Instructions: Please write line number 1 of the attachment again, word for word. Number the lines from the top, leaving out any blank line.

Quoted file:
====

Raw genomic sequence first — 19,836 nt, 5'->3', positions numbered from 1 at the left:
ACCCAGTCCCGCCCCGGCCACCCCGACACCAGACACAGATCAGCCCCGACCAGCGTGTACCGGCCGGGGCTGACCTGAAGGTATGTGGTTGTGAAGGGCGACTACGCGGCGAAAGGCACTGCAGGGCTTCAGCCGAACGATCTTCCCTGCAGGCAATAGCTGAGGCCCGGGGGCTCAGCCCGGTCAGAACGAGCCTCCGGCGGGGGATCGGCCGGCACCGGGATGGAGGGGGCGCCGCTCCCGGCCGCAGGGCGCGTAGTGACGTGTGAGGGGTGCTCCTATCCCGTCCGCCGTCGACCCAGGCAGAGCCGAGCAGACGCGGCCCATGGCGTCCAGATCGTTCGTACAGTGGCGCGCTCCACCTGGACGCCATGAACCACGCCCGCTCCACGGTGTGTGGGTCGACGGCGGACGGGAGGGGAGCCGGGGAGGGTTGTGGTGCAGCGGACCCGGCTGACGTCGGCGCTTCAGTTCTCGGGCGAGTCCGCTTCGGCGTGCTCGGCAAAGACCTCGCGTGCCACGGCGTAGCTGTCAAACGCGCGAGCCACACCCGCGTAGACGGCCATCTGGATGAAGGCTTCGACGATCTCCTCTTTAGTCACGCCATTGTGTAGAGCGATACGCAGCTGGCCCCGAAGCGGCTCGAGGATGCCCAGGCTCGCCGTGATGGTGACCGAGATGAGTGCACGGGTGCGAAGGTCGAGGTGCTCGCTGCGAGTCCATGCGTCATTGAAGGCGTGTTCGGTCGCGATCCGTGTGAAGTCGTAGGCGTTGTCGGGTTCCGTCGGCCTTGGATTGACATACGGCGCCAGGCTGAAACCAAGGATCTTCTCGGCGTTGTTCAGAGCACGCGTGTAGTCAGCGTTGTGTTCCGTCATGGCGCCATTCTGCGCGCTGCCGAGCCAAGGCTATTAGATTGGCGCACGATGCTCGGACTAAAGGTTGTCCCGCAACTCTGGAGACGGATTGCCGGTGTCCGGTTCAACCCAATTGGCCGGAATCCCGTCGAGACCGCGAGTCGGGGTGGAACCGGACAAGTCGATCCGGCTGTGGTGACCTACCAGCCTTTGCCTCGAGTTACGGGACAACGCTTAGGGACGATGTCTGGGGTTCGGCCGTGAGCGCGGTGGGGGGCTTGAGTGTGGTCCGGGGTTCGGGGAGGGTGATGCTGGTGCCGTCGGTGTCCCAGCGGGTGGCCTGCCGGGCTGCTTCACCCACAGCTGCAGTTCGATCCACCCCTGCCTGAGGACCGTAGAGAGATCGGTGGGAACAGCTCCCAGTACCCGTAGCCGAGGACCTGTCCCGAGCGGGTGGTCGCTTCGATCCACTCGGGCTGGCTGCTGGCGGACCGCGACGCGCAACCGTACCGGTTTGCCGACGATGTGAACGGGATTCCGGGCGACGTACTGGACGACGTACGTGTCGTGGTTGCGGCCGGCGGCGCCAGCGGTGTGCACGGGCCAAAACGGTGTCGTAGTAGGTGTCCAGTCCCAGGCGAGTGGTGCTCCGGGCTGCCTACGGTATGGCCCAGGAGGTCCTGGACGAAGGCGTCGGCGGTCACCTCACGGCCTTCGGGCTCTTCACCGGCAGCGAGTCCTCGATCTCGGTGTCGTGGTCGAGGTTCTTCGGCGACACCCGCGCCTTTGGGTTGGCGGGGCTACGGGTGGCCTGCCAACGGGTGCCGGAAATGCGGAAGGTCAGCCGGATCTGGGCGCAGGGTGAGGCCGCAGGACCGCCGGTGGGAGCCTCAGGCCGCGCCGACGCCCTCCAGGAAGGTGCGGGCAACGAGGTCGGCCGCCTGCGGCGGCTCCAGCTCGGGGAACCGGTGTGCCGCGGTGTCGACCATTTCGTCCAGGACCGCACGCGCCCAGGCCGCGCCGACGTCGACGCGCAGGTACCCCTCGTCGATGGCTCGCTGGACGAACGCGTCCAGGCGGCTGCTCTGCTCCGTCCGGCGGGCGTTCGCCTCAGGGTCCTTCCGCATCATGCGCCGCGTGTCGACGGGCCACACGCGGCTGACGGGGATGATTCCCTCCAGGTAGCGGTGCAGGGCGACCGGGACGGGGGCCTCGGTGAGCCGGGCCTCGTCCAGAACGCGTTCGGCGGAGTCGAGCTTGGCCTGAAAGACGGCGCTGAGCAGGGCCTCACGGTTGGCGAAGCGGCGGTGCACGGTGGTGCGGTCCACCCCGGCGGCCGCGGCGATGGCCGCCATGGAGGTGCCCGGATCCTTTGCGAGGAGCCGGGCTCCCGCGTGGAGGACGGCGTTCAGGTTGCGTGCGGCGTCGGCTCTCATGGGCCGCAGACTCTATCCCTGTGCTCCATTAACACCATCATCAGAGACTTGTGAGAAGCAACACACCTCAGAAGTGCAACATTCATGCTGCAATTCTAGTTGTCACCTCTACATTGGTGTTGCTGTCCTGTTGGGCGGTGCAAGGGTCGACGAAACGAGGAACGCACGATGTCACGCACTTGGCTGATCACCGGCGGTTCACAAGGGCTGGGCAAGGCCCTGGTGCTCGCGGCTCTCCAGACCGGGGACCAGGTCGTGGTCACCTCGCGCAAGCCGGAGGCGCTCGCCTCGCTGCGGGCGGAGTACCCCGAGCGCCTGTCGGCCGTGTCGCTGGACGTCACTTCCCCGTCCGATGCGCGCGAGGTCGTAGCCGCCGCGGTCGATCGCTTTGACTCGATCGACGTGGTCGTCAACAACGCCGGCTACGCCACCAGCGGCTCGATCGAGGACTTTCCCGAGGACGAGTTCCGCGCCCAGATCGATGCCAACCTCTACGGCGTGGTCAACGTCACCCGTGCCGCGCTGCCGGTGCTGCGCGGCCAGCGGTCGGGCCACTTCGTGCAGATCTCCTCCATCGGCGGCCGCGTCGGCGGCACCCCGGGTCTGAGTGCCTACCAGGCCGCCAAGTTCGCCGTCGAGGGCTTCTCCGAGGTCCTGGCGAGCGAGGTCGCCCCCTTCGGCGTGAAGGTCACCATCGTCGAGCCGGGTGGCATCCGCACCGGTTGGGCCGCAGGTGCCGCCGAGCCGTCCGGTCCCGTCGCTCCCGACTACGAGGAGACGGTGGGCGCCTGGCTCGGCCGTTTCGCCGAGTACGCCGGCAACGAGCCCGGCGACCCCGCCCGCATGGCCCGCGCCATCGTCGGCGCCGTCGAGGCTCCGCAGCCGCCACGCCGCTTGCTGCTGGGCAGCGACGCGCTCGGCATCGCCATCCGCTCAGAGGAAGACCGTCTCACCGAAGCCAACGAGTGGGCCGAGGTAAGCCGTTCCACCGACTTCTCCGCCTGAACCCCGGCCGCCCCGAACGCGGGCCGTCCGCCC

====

Raw genomic sequence first — 19,836 nt, 5'->3', positions numbered from 1 at the left: